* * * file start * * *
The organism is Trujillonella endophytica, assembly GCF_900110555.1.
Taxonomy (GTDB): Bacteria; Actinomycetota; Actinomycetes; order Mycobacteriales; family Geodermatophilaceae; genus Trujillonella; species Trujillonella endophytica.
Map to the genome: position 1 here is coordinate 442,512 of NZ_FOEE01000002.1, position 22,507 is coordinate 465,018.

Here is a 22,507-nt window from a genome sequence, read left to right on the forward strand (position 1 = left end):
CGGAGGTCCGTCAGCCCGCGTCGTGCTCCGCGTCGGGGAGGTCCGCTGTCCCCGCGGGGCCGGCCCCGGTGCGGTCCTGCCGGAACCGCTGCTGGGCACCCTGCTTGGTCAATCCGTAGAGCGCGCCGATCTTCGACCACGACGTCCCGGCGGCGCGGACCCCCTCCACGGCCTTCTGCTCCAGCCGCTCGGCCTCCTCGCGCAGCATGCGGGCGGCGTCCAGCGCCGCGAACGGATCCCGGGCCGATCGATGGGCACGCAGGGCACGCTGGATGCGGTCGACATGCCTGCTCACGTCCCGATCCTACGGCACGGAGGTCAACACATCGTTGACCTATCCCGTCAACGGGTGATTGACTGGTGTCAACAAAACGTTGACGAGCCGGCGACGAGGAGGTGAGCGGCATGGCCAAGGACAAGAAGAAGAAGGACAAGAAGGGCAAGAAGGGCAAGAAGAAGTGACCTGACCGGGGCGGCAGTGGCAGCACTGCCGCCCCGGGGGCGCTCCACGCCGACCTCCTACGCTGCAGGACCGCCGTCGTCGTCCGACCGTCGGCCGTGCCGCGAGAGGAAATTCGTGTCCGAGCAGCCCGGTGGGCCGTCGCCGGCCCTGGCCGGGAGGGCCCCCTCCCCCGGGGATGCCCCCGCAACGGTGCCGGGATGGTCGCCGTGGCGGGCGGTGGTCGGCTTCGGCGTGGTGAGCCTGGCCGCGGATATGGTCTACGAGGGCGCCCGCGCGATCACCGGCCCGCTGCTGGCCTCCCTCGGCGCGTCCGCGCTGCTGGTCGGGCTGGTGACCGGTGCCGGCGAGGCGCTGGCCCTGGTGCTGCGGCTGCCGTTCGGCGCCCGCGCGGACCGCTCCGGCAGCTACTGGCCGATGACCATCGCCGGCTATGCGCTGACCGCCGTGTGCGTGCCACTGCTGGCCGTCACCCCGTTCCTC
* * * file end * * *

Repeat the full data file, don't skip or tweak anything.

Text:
The organism is Trujillonella endophytica, assembly GCF_900110555.1.
Taxonomy (GTDB): Bacteria; Actinomycetota; Actinomycetes; order Mycobacteriales; family Geodermatophilaceae; genus Trujillonella; species Trujillonella endophytica.
Map to the genome: position 1 here is coordinate 442,512 of NZ_FOEE01000002.1, position 22,507 is coordinate 465,018.

Here is a 22,507-nt window from a genome sequence, read left to right on the forward strand (position 1 = left end):
CGGAGGTCCGTCAGCCCGCGTCGTGCTCCGCGTCGGGGAGGTCCGCTGTCCCCGCGGGGCCGGCCCCGGTGCGGTCCTGCCGGAACCGCTGCTGGGCACCCTGCTTGGTCAATCCGTAGAGCGCGCCGATCTTCGACCACGACGTCCCGGCGGCGCGGACCCCCTCCACGGCCTTCTGCTCCAGCCGCTCGGCCTCCTCGCGCAGCATGCGGGCGGCGTCCAGCGCCGCGAACGGATCCCGGGCCGATCGATGGGCACGCAGGGCACGCTGGATGCGGTCGACATGCCTGCTCACGTCCCGATCCTACGGCACGGAGGTCAACACATCGTTGACCTATCCCGTCAACGGGTGATTGACTGGTGTCAACAAAACGTTGACGAGCCGGCGACGAGGAGGTGAGCGGCATGGCCAAGGACAAGAAGAAGAAGGACAAGAAGGGCAAGAAGGGCAAGAAGAAGTGACCTGACCGGGGCGGCAGTGGCAGCACTGCCGCCCCGGGGGCGCTCCACGCCGACCTCCTACGCTGCAGGACCGCCGTCGTCGTCCGACCGTCGGCCGTGCCGCGAGAGGAAATTCGTGTCCGAGCAGCCCGGTGGGCCGTCGCCGGCCCTGGCCGGGAGGGCCCCCTCCCCCGGGGATGCCCCCGCAACGGTGCCGGGATGGTCGCCGTGGCGGGCGGTGGTCGGCTTCGGCGTGGTGAGCCTGGCCGCGGATATGGTCTACGAGGGCGCCCGCGCGATCACCGGCCCGCTGCTGGCCTCCCTCGGCGCGTCCGCGCTGCTGGTCGGGCTGGTGACCGGTGCCGGCGAGGCGCTGGCCCTGGTGCTGCGGCTGCCGTTCGGCGCCCGCGCGGACCGCTCCGGCAGCTACTGGCCGATGACCATCGCCGGCTATGCGCTGACCGCCGTGTGCGTGCCACTGCTGGCCGTCACCCCGTTCCTC